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I know that if $\sum a_k$ and $\sum b_k$ converge, then:

$$\sum_{k=1}^{\infty}(a_k+b_k)=\sum_{k=1}^{\infty}a_k+\sum_{k=1}^{\infty}b_k$$

However, as I read books on measure theory, I come across lines like this all the time:

$$\sum_{k=1}^{\infty}(m^*(E_k)+\epsilon/2^k)=\sum_{k=1}^{\infty}m^*(E_k)+\sum_{k=1}^{\infty}\epsilon/2^k$$

They are not the same concept, similar, but not the same as in the second case $\sum_{k=1}^{\infty}m^*(E_k)$ does not necessarily converge. At this stage of the proof, we do know that $0\le m^*(E_k)<+\infty$.

So, can I ask someone to provide a rigorous proof of the following statement:

If $a_k\ge 0$ for all $k$, then:

$$\sum_{k=1}^{\infty}(a_k+\epsilon/2^k)=\sum_{k=1}^{\infty}a_k+\epsilon$$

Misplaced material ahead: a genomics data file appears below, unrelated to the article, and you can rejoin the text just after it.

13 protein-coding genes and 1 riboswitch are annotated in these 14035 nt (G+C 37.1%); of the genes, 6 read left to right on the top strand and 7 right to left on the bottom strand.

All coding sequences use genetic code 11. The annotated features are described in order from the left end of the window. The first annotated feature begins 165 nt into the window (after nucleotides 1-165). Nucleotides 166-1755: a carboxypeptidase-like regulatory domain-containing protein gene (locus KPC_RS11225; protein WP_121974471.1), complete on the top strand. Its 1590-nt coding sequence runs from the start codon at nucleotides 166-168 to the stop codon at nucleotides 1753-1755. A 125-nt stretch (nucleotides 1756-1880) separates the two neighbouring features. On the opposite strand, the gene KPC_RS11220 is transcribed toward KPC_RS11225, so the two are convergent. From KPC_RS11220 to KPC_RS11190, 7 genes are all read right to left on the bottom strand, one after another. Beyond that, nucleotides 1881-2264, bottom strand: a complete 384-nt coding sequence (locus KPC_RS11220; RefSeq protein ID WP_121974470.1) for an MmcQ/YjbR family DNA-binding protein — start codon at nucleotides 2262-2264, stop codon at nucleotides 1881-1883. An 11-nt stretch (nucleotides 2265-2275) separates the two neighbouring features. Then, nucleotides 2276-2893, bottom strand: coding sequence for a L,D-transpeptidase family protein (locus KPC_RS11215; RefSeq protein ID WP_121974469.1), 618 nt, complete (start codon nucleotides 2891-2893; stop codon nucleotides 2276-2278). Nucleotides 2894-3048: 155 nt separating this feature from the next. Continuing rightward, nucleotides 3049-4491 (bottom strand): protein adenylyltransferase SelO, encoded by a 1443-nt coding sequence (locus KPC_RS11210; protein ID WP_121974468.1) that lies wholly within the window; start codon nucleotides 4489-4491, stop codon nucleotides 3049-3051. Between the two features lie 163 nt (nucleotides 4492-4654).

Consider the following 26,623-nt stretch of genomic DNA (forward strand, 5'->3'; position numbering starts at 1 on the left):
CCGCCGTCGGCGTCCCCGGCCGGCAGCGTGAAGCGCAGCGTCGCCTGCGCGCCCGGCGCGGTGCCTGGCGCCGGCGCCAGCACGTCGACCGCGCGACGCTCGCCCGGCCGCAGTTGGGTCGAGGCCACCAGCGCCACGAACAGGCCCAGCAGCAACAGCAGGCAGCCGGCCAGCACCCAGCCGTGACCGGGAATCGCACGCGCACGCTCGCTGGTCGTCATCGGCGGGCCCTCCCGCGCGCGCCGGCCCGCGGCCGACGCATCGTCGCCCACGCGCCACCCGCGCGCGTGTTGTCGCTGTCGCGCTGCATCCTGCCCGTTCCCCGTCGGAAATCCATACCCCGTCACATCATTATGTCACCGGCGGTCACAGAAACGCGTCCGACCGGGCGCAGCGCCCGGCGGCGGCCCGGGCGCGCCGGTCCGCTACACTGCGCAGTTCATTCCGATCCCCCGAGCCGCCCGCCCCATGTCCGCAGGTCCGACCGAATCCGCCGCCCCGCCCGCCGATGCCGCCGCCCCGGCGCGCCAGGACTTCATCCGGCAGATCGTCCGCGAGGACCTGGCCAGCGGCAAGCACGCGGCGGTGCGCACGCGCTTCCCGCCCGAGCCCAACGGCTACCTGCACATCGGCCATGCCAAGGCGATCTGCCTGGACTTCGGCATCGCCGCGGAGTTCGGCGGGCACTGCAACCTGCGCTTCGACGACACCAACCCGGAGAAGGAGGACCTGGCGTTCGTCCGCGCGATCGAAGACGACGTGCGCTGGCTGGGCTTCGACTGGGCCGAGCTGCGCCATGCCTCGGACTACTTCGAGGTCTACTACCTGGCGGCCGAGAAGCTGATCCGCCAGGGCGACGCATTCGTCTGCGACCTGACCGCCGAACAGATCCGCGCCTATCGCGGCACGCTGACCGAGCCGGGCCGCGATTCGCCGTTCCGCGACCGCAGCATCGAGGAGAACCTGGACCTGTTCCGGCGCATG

Note, I understand that $\sum_{k=1}^{\infty}\epsilon/2^k=\epsilon$, so you don't have to worry about showing that.

Thanks.

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If $\sum{a_k}$ does not converge, it is $+\infty$ by your assumption that $a_k\ge 0$ for all $k$, and therefore the right hand side is $+\infty$. But then the left hand side is also $+\infty$, by term by term comparison (since $a_k+\epsilon/2^k\ge a_k$ for all $k$).

The other possibility is that $\sum a_k$ converges, and then we can apply the result you quote. In both cases, we have equality.

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The condition that $\sum\limits_k a_k$ and $\sum\limits_k b_k$ both converge ensures that the identity $$\sum_{k=1}^{\infty}(a_k+b_k)=\sum_{k=1}^{\infty}a_k+\sum_{k=1}^{\infty}b_k $$ holds. But a different condition ensures that this identity holds, which is that $(a_k)$ and $(b_k)$ are nonnegative (then the identity holds in $[0,+\infty]$, naturally).

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